Louis Raymond experiments in his own gardens like

a mad scientist, searching out plants that most people have

never seen before & figuring out how to make them perform.- The Boston Globe

…Louis Raymond ensures that trees can grow in Brooklyn…

or just about any other place where concrete consumes

the dirt and skyscrapers shield the sunshine.- USA Today


NEW Trips to Take!

Myrtle's easy when the conditions are right.


NEW Plants to Try!

Louis tries to capture the exact words to describe the fleeting but deep pleasures to be found in these Summer-into-Autumn incredibles.


New Gardening to Do!

Allergic to bees? You can still have an exciting garden, full of flowers and color and wildlife.


Plant Profiles

Today in the Garden of a Lifetime: Narrowleaf Ironweed

Vernonia lettermannii flowers 092516 640 


I grow few Fall-flowering perennials—asters and mums, say—because their foliage is so boring all Spring and Summer. But I'm jazzed all season long about two of my vernonias.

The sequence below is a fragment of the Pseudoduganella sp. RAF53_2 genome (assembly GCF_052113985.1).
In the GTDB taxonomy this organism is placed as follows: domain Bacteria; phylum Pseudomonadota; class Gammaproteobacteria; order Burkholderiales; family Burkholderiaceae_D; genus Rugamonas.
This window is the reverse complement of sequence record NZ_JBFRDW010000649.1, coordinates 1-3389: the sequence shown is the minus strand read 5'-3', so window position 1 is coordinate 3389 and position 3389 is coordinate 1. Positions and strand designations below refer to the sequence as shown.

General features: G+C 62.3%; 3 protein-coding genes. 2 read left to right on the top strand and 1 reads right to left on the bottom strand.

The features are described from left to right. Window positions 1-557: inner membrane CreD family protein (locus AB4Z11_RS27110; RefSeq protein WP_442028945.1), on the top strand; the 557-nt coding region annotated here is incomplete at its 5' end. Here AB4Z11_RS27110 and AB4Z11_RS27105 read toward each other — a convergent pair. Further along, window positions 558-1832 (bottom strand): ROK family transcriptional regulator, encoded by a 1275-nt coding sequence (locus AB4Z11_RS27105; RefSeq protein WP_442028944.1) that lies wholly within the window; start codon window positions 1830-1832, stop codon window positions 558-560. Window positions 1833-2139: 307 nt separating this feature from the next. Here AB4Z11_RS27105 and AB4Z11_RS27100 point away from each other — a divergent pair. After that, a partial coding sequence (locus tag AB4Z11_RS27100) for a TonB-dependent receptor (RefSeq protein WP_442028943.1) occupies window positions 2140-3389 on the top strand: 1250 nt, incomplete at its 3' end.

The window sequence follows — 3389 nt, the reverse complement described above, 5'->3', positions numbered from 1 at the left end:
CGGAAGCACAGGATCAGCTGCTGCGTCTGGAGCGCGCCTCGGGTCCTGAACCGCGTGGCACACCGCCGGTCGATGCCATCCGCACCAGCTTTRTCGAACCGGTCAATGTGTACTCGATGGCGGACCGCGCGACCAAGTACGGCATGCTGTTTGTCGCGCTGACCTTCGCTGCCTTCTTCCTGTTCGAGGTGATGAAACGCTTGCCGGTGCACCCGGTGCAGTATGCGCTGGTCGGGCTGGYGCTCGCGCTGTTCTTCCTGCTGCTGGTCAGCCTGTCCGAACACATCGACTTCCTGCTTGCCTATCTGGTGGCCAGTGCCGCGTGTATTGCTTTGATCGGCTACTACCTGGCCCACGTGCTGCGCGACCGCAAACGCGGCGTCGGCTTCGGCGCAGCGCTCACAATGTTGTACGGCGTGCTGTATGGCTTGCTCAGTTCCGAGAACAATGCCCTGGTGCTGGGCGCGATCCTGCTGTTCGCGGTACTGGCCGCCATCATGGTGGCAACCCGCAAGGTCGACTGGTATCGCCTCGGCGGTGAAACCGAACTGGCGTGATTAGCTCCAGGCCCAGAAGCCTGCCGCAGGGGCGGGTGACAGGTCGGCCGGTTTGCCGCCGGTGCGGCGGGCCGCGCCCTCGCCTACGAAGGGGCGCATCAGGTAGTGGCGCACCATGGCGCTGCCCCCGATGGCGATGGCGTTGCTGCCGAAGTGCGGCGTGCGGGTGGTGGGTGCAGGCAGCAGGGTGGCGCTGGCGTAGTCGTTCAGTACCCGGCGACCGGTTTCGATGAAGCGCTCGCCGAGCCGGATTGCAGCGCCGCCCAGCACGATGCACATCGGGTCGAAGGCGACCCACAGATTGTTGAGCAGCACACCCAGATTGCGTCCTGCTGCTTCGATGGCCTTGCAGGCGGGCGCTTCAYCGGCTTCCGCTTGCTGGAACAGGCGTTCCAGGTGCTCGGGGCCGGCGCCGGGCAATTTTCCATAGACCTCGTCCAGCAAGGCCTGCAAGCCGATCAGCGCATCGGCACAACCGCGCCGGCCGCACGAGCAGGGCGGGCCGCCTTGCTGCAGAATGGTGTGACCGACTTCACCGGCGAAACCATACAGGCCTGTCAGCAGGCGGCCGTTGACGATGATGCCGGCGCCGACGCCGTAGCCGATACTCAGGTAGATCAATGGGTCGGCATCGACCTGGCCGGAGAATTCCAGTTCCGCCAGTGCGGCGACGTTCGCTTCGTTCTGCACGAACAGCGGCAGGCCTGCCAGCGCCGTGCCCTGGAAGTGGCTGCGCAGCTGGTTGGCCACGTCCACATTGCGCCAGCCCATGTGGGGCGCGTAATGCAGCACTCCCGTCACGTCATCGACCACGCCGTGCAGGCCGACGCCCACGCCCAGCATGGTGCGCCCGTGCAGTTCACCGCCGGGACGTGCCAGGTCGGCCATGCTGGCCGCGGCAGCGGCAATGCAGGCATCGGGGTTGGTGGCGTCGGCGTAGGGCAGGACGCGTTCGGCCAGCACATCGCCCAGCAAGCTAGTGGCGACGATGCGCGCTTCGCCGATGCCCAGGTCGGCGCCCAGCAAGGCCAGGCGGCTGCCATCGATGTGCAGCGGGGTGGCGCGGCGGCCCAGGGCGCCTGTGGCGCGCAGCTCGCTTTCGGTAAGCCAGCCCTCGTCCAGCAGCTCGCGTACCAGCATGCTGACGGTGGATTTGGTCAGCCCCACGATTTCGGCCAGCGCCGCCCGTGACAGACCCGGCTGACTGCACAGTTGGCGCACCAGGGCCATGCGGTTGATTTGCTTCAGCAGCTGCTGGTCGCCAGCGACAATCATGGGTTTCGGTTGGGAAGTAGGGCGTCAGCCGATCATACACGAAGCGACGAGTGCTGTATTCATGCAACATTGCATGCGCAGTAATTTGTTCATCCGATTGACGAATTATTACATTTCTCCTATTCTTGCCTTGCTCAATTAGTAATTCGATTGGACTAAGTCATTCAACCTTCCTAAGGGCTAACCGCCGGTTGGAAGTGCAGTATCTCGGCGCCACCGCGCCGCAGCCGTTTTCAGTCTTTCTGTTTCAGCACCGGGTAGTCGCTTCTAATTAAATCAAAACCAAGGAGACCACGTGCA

This thread-leaved species, Vernonia lettermannii, comes into flower in late September after looking as fine since May as the best thread-leaved amsonia. Not even two feet high and wide, it's often an easier fit than amsonia: Each clump of the latter quickly spreads to four or five feet wide, which is great for large gardens but far too billowy for compact ones.


Vernonia lettermannii foliage 092516 640


In close-up, the foliage really is as feathery as that of the amsonia. Does narrowleaf ironweed foliage also develop as exciting a Fall coloring? Will flowers continue to emerge even as the foliage turns?


Vernonia lettermannii foliage cropped 092516 640


Either way, I'll post the full profile on this rare species soon. Its stems are self-supporting and the clump looks fresh all season: Narrowleaf ironweed deserves a place in almost any sunny garden whose soil provides decent to amaaazing drainage year-round.


Vernonia lettermannii overall 092516 640


Here's the story on another of my ironweeds, Vernonia altissima 'Jonesboro Giant'. Its flowers and season of bloom are the same as those of narrowleaf ironweed, but otherwise the two are opposites: Jonesboro Giant soars to twelve feet and more, it prefers soil that is moist to saturated, and it usually needs staking.


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